• TigerMothTigerMoth Member Posts: 2,343
    edited August 2016
    yys4u said:
    For me, the main thing I notice is the lack of the black bar on the neck, that's always a red flag for me.
    Not any more.

    Torsos used to printed and then assembled. For that, the mark on the neck was used to determine which way round the arms were added.

    These days, they're (mostly?) assembled and then printed, which obviously doesn't require the neck mark.
    catwrangler
  • yys4uyys4u USA SoCalMember Posts: 1,092
    @TigerMoth I've heard of that before, however I've never seen a torso without the neck printing compare to one with neck printing. My theory (which honestly has no facts behind it) is that newer factories, say in Mexico or China use newer, cheaper, methods of printing, and thus do no require the neck bar. Where as the figures made in Denmark use the other machines that require the neck bar, and that's why I'm used to that standard of figures. That could explain why all the figures with no neck bar, I personally find lower quality. I've also heard that LEGO has problems getting the right ABS pellets or whatever to factories in China, that's why you'll notice a greenish tint to the yellow figures made from there.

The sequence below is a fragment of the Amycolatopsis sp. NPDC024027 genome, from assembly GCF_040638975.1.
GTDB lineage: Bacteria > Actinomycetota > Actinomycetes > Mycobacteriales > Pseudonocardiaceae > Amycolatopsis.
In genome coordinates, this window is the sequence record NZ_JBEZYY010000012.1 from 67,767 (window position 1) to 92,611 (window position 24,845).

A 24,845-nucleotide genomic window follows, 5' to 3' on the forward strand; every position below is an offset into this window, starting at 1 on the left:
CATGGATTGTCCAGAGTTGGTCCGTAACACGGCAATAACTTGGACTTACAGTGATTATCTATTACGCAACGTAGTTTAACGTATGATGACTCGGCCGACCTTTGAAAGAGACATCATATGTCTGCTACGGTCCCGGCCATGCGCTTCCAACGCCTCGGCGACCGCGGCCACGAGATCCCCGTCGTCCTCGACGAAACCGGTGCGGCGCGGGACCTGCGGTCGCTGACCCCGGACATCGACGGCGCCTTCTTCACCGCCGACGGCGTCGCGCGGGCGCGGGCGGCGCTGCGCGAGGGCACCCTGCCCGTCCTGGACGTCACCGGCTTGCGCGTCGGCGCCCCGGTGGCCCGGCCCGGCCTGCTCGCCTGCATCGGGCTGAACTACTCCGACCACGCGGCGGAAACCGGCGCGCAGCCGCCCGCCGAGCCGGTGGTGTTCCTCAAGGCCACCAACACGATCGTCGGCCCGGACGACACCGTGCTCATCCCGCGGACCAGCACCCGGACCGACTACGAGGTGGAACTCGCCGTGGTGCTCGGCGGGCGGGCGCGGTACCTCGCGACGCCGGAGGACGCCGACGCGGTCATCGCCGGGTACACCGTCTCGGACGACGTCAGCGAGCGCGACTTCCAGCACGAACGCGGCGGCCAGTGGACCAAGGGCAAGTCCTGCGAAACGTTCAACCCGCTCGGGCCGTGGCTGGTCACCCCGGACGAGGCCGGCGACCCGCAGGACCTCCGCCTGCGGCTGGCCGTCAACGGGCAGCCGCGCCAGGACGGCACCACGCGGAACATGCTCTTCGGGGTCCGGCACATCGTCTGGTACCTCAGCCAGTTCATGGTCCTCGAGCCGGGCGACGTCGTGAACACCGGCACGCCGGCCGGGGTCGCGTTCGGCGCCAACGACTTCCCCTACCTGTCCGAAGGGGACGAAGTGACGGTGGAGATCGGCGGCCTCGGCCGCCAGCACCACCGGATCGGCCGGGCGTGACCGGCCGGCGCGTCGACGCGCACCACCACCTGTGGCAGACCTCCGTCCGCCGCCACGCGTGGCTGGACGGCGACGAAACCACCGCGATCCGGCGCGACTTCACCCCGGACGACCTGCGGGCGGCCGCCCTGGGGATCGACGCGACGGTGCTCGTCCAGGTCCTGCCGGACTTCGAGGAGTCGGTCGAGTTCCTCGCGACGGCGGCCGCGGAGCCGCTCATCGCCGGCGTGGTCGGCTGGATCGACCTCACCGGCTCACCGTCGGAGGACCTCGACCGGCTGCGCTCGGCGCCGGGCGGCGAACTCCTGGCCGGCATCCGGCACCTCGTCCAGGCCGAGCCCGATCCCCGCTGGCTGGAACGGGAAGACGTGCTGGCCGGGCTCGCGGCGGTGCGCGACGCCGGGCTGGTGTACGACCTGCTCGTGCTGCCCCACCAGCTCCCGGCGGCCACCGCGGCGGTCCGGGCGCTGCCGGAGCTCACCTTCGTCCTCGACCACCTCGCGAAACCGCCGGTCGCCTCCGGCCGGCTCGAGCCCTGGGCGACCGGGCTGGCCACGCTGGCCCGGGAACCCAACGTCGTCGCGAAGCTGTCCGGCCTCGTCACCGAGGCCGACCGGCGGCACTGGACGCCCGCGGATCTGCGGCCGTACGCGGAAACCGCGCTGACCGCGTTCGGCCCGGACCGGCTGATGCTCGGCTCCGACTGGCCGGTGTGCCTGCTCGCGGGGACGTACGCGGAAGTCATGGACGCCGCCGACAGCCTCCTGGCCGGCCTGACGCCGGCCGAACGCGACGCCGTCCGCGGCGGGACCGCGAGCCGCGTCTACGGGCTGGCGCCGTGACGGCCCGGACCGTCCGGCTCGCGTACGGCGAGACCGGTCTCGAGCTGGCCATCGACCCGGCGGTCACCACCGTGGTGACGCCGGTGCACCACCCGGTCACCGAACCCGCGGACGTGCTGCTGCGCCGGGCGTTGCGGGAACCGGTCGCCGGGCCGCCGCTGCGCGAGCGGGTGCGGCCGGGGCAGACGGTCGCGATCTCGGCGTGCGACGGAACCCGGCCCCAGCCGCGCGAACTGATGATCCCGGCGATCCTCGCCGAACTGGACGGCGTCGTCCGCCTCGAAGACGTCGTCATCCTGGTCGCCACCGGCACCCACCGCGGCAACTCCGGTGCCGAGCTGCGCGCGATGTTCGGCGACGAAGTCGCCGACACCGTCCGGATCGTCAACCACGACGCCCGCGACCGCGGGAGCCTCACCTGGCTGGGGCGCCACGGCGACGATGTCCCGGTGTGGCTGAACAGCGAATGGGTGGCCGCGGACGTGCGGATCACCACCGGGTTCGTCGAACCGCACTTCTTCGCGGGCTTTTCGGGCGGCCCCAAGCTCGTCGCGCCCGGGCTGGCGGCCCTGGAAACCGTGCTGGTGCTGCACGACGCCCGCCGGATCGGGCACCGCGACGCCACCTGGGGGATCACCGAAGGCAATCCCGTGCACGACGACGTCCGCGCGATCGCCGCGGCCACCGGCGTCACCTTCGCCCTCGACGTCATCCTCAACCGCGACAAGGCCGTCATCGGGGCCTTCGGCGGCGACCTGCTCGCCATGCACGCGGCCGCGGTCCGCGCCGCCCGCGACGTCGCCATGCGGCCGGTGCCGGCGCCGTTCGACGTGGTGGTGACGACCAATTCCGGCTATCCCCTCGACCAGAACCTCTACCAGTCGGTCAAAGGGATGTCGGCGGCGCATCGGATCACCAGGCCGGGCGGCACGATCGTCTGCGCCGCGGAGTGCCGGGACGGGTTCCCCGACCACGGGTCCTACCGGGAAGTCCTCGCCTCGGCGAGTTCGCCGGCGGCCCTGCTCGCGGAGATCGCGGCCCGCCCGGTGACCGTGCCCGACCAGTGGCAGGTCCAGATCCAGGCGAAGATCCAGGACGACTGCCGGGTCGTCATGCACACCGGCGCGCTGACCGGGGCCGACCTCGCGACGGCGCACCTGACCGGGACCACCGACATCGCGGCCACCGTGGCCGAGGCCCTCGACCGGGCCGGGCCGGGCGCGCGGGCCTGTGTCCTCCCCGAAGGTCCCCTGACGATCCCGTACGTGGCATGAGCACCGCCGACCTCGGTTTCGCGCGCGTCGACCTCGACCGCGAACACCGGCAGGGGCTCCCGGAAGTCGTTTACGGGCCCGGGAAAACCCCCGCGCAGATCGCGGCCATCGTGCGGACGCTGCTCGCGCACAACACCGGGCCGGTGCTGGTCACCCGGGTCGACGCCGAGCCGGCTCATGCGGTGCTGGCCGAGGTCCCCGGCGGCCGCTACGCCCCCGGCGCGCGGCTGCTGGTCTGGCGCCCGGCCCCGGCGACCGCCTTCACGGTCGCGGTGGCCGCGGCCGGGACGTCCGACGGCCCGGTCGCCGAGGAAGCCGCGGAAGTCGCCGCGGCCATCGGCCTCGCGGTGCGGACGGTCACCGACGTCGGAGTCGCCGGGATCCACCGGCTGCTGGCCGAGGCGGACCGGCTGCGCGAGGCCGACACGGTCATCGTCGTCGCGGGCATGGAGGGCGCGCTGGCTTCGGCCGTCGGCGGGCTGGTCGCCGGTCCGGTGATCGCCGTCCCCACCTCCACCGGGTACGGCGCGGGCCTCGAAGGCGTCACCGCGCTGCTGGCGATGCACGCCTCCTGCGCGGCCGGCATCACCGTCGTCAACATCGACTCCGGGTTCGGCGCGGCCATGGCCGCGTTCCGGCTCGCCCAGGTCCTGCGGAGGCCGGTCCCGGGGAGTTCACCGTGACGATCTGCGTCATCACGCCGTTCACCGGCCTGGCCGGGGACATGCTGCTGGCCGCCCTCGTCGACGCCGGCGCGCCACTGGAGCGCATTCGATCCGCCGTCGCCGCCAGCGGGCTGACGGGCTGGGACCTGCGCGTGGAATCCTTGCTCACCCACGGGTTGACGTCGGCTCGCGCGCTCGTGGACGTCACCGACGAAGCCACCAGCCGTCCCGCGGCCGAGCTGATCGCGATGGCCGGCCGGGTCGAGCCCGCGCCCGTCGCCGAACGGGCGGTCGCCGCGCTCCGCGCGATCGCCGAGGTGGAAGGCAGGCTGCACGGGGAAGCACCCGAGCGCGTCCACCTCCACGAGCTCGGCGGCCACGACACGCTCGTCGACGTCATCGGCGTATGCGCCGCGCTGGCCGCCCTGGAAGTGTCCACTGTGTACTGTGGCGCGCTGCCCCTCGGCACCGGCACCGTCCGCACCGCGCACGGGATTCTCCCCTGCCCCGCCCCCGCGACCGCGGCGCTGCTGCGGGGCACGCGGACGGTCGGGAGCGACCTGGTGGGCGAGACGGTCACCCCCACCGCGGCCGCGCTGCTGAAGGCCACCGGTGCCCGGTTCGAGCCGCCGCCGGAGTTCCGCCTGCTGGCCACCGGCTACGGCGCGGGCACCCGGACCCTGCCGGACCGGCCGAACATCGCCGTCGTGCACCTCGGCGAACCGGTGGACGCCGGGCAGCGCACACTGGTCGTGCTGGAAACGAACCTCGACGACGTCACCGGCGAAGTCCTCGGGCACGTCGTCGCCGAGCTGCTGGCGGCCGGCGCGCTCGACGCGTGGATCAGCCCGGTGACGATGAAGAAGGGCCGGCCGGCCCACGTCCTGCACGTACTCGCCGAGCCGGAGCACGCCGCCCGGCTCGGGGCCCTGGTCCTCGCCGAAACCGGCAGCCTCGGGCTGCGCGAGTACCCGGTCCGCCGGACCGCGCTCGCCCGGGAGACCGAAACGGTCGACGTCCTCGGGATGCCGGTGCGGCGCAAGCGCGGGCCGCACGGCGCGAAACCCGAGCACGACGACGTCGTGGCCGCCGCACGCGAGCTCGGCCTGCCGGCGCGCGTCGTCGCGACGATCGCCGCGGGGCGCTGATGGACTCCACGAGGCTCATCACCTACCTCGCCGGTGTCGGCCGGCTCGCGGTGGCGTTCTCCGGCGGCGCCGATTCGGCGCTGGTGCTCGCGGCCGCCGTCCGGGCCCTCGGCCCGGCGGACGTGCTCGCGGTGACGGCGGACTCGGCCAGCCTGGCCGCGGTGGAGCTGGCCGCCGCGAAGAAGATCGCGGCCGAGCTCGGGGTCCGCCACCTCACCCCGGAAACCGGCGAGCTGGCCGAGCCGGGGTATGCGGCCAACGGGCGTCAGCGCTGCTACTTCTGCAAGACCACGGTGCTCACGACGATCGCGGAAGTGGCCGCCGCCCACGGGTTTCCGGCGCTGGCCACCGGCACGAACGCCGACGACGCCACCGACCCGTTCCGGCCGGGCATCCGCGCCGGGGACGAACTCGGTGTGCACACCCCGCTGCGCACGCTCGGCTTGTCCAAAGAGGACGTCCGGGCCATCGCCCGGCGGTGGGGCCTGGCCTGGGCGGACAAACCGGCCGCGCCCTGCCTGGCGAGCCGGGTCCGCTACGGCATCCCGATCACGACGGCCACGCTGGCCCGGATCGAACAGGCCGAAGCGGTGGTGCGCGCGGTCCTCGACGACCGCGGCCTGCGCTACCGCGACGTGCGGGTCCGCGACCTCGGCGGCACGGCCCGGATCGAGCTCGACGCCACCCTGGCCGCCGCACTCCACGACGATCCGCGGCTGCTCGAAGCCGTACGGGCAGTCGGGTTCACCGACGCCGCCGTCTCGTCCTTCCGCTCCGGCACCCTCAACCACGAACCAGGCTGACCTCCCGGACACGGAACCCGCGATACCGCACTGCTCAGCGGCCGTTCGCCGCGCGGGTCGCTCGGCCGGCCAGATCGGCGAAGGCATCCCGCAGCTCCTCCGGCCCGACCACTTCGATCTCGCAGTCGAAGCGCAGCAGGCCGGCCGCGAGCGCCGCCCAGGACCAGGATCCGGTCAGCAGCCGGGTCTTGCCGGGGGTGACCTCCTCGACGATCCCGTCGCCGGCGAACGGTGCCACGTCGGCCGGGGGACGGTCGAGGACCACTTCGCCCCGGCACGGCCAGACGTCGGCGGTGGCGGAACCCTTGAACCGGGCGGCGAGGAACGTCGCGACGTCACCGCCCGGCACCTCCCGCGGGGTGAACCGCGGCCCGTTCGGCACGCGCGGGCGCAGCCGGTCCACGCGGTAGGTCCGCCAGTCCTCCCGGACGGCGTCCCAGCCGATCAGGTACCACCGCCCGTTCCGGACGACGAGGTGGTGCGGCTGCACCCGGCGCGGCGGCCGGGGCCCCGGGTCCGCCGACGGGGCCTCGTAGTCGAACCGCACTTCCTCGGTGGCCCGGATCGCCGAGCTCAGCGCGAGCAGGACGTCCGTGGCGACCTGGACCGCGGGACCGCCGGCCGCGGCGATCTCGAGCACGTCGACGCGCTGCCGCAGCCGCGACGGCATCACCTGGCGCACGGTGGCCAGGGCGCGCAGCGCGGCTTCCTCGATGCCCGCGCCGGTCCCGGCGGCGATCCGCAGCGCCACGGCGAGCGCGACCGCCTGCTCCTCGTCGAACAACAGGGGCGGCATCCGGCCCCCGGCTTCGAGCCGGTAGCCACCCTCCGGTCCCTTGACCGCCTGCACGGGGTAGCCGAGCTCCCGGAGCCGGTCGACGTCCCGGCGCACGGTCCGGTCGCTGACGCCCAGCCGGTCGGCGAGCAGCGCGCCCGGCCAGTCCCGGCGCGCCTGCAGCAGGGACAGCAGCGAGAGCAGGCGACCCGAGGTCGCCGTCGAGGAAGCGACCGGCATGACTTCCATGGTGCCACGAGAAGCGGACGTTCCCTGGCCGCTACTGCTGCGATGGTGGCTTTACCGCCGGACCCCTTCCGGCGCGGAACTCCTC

If machines don't need the neck bar, why is that 99% of figures that come out of box sets still have them?
  • dragologerdragologer U.S.AMember Posts: 133
    TigerMoth said:
    Brew said:
    @Rainstorm26 No problem. I know I have expressed my opinion about cracking bricks several times and thus seem to be known for it. The funny part is I've only seen a couple of cheese slopes cracked... I too have a lot of sealed sets and have my fingers crossed. I just hope that TLG is seriously working on this problem.
    unfortunately they aren't. i cant say how many times I've called about a cracked piece and frankly they just don't believe me :(
    What customer services staff know is different from from the company knows. Some influential people read (but almost never comment) the online forums. If there are people here who have not experienced problems but nevertheless believe that they exist, then the company will be aware of those issues too.

    Apart from which, TLG like tracking things and accumulating statistics. You can be sure that they'll have a much better handle than any of us as to whether there are genuine problems.